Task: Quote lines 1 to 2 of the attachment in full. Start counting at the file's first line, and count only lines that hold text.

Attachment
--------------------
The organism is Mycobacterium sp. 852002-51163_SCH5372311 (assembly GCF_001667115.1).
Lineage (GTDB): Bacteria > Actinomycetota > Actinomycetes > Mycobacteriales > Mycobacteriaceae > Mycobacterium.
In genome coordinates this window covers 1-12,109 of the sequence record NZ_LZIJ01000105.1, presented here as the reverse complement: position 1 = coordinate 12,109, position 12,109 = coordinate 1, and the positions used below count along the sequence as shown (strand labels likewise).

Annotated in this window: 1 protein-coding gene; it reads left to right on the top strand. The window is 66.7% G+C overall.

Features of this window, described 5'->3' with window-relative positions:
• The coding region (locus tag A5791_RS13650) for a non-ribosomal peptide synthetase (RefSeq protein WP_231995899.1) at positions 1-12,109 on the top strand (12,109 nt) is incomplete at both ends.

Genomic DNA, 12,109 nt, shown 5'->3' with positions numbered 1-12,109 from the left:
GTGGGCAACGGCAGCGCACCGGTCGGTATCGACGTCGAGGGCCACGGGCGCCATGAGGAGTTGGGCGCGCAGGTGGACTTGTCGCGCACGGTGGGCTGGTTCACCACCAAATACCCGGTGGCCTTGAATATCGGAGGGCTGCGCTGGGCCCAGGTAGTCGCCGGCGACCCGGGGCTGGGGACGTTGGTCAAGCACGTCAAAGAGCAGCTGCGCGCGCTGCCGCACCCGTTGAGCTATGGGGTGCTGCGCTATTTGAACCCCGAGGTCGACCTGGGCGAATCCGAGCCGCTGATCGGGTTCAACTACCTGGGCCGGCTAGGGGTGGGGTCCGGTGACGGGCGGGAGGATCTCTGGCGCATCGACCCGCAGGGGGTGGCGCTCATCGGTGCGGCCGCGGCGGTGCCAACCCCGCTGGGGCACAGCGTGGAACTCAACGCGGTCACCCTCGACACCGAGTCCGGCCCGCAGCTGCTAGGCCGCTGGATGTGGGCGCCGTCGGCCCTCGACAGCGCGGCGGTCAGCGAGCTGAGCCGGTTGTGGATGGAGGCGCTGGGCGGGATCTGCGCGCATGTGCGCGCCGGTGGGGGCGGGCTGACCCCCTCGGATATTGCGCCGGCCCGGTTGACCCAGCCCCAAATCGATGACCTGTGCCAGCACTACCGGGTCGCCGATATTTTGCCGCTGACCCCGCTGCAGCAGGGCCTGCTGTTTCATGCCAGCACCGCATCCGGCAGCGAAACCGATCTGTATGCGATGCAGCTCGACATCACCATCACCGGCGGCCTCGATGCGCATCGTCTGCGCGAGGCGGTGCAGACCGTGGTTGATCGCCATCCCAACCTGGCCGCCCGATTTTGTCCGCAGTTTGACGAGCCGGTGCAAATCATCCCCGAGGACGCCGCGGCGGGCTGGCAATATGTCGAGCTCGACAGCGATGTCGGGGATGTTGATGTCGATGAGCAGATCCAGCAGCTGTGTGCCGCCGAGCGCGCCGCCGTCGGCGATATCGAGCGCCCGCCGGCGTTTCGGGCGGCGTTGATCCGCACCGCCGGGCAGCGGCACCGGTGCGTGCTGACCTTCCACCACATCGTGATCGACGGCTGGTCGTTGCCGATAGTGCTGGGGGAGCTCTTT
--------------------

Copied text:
The organism is Mycobacterium sp. 852002-51163_SCH5372311 (assembly GCF_001667115.1).
Lineage (GTDB): Bacteria > Actinomycetota > Actinomycetes > Mycobacteriales > Mycobacteriaceae > Mycobacterium.